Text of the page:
The 8-minute short The One I Adore is a frightening look at how far one woman will go to confront an old love and to settle a score. Written and directed by Jason Seelmann, The One I Adore stars Joceyln Anna Lernout as the Ex-Lover, Nicole Henderson as the Beautiful Woman  and Matteo de Cola as the Handsome Man. The Ex-Lover drives through the night into a part of town where she finds the Beautiful Woman and Handsome Man making their way to a restaurant.  Hiding in the shadows, the Ex looks on as the couple enjoy their dinner date together. As the date continues, the Ex continues to hide unnoticed by the couple and recalls happier times with her former partner in her mind. The couple leave the restaurant and make their way to the Beautiful Woman’s apartment. Not too far behind, the Ex arrives at the apartment and finds the couple in an intimate moment. After a moment of grief and anger, the Ex knew what she had to do next. Get a glimpse of The One I Adore in the trailer below:

Here is what Jason had to say to Short Film Fan about The One I Adore:

“Like many acclaimed artists whose works have long inspired me (such as Martin Scorsese, Kevin Smith and Robert Rodriguez), I am fascinated by twisting psychological journeys; dark stories about people responding to disappointments, rejection or trauma. I believe we are all capable of antisocial behaviour if pushed hard enough. Heartbreak is heartbreak. Obsession and violence is equally tragic in any relationship. We are all human beings who attempt love and falter. Are we not all capable of violence, even murder, if pushed to the breaking point?” he said.

 

Short Film Fan Review:

Generally, The One I Adore had a real spooky overtone caused by the musical score and the lack of dialogue. There was an interesting scene where both women toss their hair back with their hand almost simultaneously. That moment almost made it look as if there was some kind of final lingering connection between them. The characters seemed to lack a certain amount of emotion towards the end, however. The Ex did not look angry or upset enough before the murder, while the Beautiful Woman and the Handsome Man did not look fearful or terrified enough before their anticipated demise. A fight or struggle scene, which was not a part this film, would have added a bit more horror or intensity to the story. In the end, The One I Adore was a well-paced short film that does a great job at reminding us that romantic obsessions do have the potential to end violently and tragically.

The One I Adore makes its world premiere in Toronto at the Blood In The Snow Canadian Film Festival on November 25th at 7 p.m. at The Royal Cinema, 608 College Street. Don’t miss your chance at catching this little psychological thriller on the big screen. For tickets, go to www.universe.com/bitsff

All the best goes to Jason on his filmmaking career. Can’t wait to see what short film he and his team come up with next!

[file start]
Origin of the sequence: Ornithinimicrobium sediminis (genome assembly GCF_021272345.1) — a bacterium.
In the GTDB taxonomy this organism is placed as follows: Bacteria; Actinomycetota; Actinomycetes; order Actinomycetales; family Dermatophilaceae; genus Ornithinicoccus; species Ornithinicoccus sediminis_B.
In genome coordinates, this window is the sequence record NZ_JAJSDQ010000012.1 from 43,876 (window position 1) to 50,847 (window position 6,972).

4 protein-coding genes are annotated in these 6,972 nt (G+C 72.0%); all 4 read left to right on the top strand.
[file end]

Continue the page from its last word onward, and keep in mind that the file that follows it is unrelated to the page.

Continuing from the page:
Short Film Fan Earns Top 25 Short Film Blog Award

Hey, short film fans! Are you ready for some amazing news?

Short Film Fan has just been selected as one of the top 25 short film blogs on the Web by Feedspot.com. A congratulatory email was sent to SFF by the founder of Feedspot, Anuj Agarwal. An award badge was also presented to SFF by Mr. Agarwal which you can see right here: https://shortfilmfan.com/awards/

Thank you very, very much Feedspot for awarding Short Film Fan a spot on your Top 25 Short Film Blogs category. This is an incredible honour to receive.

A big thank you also goes out to all Short Film Fan subscribers, readers, followers and supporters. Without you, this award would not have been possible.

To learn more about Feedspot and to check out the Top 25 Short Film Blogs list, go to https://blog.feedspot.com/short_film_blogs/

 

Moving Forward With Short Films: Spotlight on Lisa Anita Wegner

Watching a short film can be a temporary stress reliever. For a little while at least, the viewer can absorb him or herself into whatever short they have selected and their worldly cares quickly go away. String a few of them together and you have made a little short film festival that can help you to relax, have fun and take your mind off of things for the time being.

But, what about those who suffer stress as a disability, such as complex post-traumatic stress disorder (c-PTSD)? What if you are the filmmaker, not the viewer, who needs help with managing this disability? Where and how do you reach out for help? Toronto-based filmmaker, actress, curator and speaker Lisa Anita Wegner can shed some light on this serious matter. Lisa is the founder of Mighty Brave Productions/Haus of Dada and the co-founder of Akhilanda Collaborative. Since using filmmaking as therapy for her c-PTSD, Lisa’s film production has doubled and her career has taken her into new directions with considerable screenings of her films in Arizona.

Short Film Fan reached out to Lisa to learn more about how she has used short filmmaking to manage her c-PTSD. Below, she describes in her own words her personal journey.

 

Short Film Fan: Who or what influenced you to become filmmaker? 

Lisa Anita Wegner: I was a shy kid who lived in Toronto with my German and Austrian immigrant family. I remember not understanding English and being really nervous out in the world. I found comfort first in my dressing up and imagining myself as other characters like Wonder Woman, Laura Ingalls, Mary Poppins and Lil’ Orphan Annie. After a while, I wanted to perform these inner imaginations and started doing plays where I needed more kids and sometimes adult help. I got together a neighbourhood Mary Poppins play in kindergarten. In grade two, I asked my school principal to use part of our class time for rehearsal and arranged it so that we would perform Annie in the auditorium.